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Team Champaca’s recommendations, on our second birthday


On our second birthday, our team looks back at the last two unpredictable, whirlwind years in the best way we know how: through the books we discovered along the way. Here, we collect our favourite discoveries we’ve made through Champaca – from colleagues and community interactions.

Read on to discover the books that we love, and get your copies from Champaca.



The Haunting of Hill House by Shirley Jackson

Nirica’s enthusiasm for books is infectious, and one of her favourites is Shirley Jackson! So I picked up The Haunting of Hill House, and avoided reading it – I have sufficient psychological terror in real life. I got to it early this year when our team decided to read outside comfort zones. I read it  alongside Rebecca, mesmerised. I was swept up by the sheer chilling terror of the experience, so inward, so much like swimming underwater, totally private. The book takes us to those places where something lurks underneath our conscious minds, and how this can unravel. The eerie thin line between reality and unreality written with spare and affecting prose. PS: Netflix does a good job interpreting this book, but nothing compares to the reading experience, so read it before you press play! 


Cleanness by Garth Greenwell

One day, Thejaswi read to me his favourite passage from What Belongs to You by Garth Greenwell. It was incredibly moving and when I finally read the book, I felt like I had changed irrevocably. As a queer person, it was always the inbetweens and not-easily-articulables that haunted me growing up, the less than perfect ways we see ourselves and our desires. Reading Garth Greenwell is like being validated in those interstices, with exquisite, introspective, absorbing prose. It was only natural that I read Cleanness as soon as it hit our shelves!


The Wall by Gautam Bhatia

It’s always wonderful fun to plan events for Champaca – to pick books and structure conversations, knowing at the end that we will have the thrill of speaking to the author about it. I am notoriously nervous before events, but our conversation with Gautam Bhatia, author of The Wall, was one of my favourites.

We had invited Gautam Bhatia to our store in early 2020, to talk about his book The Transformative Constitution. It was such a large audience that it spilled out onto Champaca’s staircase – there was barely space for me to stand. When we heard about his upcoming speculative fiction novel, we immediately knew we had to have a Champaca event around it. Months later, and I can hardly believe in the same year, we did – this time, online.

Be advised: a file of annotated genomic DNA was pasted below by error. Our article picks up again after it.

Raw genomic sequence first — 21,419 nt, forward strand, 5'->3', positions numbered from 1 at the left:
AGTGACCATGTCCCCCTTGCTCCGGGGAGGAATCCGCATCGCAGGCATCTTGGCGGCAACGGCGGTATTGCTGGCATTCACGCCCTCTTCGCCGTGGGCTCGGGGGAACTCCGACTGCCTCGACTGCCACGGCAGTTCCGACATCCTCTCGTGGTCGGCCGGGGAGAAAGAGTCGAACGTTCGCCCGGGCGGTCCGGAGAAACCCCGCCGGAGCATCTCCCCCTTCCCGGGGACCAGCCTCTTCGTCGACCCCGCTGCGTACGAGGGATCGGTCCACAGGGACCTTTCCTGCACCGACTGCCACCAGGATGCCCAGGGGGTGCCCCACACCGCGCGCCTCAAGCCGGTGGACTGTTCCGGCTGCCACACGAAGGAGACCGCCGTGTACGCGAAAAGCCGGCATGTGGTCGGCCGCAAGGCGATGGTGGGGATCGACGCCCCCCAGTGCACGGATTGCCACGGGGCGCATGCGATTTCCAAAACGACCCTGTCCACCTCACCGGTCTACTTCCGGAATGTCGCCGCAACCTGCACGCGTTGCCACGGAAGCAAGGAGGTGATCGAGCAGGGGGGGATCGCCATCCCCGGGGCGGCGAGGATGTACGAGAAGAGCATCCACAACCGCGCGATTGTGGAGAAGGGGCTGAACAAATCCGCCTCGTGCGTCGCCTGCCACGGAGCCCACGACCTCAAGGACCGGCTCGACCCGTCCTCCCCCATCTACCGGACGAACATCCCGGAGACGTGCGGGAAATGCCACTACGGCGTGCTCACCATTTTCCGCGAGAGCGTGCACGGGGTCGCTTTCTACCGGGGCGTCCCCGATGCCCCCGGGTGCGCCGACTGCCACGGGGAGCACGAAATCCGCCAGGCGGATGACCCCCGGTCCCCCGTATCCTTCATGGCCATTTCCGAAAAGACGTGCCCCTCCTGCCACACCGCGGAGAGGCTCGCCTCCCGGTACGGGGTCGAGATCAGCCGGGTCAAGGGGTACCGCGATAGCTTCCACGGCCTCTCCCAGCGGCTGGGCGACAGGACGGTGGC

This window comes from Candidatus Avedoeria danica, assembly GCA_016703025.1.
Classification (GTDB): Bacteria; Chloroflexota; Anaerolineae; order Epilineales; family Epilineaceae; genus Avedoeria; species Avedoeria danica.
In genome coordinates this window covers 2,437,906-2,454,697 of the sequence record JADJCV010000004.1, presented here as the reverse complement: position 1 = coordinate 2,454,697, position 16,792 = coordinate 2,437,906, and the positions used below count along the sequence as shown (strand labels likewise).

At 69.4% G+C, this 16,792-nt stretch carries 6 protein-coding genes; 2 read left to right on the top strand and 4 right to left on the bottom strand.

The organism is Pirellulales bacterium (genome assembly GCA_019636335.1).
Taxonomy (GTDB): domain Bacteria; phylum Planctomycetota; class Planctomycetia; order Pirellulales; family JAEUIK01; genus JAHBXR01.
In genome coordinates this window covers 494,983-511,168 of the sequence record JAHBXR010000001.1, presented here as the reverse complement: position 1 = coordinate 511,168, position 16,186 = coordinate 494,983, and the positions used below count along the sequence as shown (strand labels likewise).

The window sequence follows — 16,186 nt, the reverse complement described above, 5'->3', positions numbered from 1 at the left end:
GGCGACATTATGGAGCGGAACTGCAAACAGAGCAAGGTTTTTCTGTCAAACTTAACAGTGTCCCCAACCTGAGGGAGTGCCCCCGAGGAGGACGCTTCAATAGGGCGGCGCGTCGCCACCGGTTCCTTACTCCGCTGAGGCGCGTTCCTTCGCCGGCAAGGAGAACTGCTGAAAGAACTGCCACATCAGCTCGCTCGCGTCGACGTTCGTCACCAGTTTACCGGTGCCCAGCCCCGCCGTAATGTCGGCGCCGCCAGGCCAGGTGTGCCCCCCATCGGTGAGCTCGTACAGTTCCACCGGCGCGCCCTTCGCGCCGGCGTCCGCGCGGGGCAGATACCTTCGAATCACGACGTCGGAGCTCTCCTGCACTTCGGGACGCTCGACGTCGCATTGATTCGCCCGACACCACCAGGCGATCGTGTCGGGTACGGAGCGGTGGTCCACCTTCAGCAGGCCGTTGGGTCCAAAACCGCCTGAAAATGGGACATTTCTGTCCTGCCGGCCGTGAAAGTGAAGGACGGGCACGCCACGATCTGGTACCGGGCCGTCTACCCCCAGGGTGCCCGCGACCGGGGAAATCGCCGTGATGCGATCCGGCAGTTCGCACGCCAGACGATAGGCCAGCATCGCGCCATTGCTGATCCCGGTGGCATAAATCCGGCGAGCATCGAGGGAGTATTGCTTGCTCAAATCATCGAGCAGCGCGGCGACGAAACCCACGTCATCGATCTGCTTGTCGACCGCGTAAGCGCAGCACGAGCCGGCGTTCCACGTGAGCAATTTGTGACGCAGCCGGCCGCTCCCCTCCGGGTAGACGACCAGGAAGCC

This book is about a world contained within a mysterious Wall, and a group of people that will stop at nothing to find out what’s beyond it. It was so exciting to hear the work that went into writing it, the level of detail and research that goes into the effort of worldbuilding, and to dive deeper into my favourite genre. What I found most interesting was the way I found myself reading the book differently in preparation for the event. It was such a fun experience for me, armed with Post-it notes, noticing minute details, noting down questions, and all with the knowledge that I could get them all answered by the author himself. Watch the event here :) 

Cantoras by Carolina De Robertis

Stocking our shelves is very much a community effort. Our small team works hard, looking through publisher lists and researching books in areas we think deserve emphasis. And our readers are constantly introducing us to new books – whether they’re requesting us to stock something new, or just sharing a favourite read. This was one of those books that came to us via a customer.

When copies reached the store, I picked one up, because I am always drawn to a book with the ocean on its cover. And sometimes judging a book by its cover works, because in it I discovered a moving, unforgettable story about love, sisterhood, and revolution, and a beautiful exploration of the link between queerness and the sea. I loved it immediately, and it’s quickly become one of my favourite books, and a completely unexpected discovery. I wrote a review for it, which you can find over here.


Season of the Shadow by Léonora Milano, translated by Gila Walker

Like Radhika, I have been struggling to pick up books that I fear will make my already fragile emotional state worse. But when Thejaswi asked for a volunteer to read Season of the Shadow, the centrepiece for our Book Subscription’s April edition, I jumped at the chance. I didn’t look the title up, deciding simply to read it, all in the hope that it would help me work through my anxiety about reading.

Léonora Milano’s writing was a revelation. The prose, first unfamiliar, and then like a cocoon that wrapped around me, transported me to the heart of a small community confronted with a foreign enemy relentless in its destruction of their way of life. For one as irreverent as me, the deep-seated spirituality that anchored the characters was surprisingly moving. And in the end, while Season of the Shadow may not have cured my trepidation, it was a reminder of the strength of dogged resilience.

The 1982-83 Bombay Textile Strike and the Unmaking of a Labourer's City by Hub Van Wersch